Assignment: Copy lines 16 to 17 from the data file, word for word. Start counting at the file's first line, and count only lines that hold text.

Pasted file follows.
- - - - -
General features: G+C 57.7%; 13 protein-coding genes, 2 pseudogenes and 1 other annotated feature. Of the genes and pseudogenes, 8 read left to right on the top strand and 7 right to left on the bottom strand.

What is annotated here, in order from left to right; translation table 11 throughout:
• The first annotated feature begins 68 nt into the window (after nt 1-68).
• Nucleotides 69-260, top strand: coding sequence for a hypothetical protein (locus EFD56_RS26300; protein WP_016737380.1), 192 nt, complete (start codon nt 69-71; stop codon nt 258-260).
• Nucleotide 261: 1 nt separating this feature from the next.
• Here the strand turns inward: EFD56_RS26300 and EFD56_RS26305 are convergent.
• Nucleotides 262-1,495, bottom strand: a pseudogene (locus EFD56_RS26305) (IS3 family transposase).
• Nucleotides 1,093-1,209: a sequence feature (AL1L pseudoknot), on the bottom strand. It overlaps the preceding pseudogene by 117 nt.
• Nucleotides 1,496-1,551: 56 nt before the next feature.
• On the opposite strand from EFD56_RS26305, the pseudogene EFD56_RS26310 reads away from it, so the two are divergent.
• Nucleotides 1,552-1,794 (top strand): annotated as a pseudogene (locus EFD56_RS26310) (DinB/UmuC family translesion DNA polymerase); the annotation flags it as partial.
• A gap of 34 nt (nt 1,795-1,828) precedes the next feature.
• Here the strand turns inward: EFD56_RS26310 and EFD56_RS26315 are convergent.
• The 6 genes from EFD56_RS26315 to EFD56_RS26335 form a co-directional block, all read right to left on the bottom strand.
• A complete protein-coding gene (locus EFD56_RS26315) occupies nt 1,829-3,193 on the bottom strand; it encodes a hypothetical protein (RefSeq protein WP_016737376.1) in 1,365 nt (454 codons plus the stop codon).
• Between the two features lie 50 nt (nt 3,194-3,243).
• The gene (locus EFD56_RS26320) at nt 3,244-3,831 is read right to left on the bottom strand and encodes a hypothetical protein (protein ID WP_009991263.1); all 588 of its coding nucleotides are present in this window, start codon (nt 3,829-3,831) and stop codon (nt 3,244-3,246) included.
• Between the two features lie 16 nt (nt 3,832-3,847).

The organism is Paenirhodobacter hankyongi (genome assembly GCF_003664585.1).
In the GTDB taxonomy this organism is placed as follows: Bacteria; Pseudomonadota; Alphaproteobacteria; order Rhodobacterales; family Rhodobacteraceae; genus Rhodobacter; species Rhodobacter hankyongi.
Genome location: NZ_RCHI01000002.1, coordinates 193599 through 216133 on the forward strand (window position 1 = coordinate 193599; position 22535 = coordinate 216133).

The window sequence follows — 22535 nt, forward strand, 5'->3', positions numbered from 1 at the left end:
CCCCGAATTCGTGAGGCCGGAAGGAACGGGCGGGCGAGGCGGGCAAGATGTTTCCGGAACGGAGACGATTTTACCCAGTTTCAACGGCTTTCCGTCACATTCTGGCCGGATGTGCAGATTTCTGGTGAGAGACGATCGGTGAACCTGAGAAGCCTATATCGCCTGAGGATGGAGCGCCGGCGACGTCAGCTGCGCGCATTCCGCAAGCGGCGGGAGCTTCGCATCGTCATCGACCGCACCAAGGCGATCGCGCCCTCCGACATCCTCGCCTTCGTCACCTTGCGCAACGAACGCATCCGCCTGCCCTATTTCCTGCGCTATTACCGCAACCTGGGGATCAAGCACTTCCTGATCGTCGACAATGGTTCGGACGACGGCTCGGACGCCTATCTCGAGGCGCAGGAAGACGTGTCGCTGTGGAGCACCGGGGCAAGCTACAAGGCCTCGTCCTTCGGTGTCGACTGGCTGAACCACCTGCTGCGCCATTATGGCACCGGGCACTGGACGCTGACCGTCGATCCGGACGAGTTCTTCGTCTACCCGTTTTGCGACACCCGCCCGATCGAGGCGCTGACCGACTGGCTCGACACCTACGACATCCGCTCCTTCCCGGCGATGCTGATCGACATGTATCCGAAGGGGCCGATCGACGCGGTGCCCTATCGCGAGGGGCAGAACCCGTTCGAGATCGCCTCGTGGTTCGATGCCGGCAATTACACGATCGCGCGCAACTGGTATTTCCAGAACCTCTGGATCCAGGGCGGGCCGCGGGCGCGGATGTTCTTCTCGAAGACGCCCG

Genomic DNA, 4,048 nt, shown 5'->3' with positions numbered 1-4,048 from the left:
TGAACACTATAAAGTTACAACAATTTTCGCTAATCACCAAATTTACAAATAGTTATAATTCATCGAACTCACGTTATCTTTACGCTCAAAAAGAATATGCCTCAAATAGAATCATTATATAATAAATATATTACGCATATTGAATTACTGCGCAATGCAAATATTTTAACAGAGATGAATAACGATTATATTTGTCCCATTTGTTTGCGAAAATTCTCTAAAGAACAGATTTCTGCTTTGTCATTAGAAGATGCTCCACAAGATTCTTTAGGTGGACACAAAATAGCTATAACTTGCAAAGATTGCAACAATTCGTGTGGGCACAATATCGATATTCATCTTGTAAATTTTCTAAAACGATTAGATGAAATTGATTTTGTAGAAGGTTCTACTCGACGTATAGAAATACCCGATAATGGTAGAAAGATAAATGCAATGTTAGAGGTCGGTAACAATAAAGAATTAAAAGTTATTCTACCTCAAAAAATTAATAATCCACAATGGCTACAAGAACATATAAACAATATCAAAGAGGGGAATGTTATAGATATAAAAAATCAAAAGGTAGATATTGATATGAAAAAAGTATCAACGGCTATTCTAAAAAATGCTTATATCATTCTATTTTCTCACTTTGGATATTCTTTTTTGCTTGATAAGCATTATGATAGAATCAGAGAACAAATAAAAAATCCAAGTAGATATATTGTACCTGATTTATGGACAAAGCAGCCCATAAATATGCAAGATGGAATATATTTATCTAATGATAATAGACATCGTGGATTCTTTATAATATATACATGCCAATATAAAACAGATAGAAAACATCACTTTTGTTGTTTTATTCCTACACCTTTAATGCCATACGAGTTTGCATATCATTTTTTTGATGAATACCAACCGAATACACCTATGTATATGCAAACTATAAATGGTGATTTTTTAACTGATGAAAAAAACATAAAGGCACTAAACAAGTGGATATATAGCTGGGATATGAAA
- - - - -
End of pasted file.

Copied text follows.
• Between the two features lie 50 nt (nt 3,194-3,243).
• The gene (locus EFD56_RS26320) at nt 3,244-3,831 is read right to left on the bottom strand and encodes a hypothetical protein (protein ID WP_009991263.1); all 588 of its coding nucleotides are present in this window, start codon (nt 3,829-3,831) and stop codon (nt 3,244-3,246) included.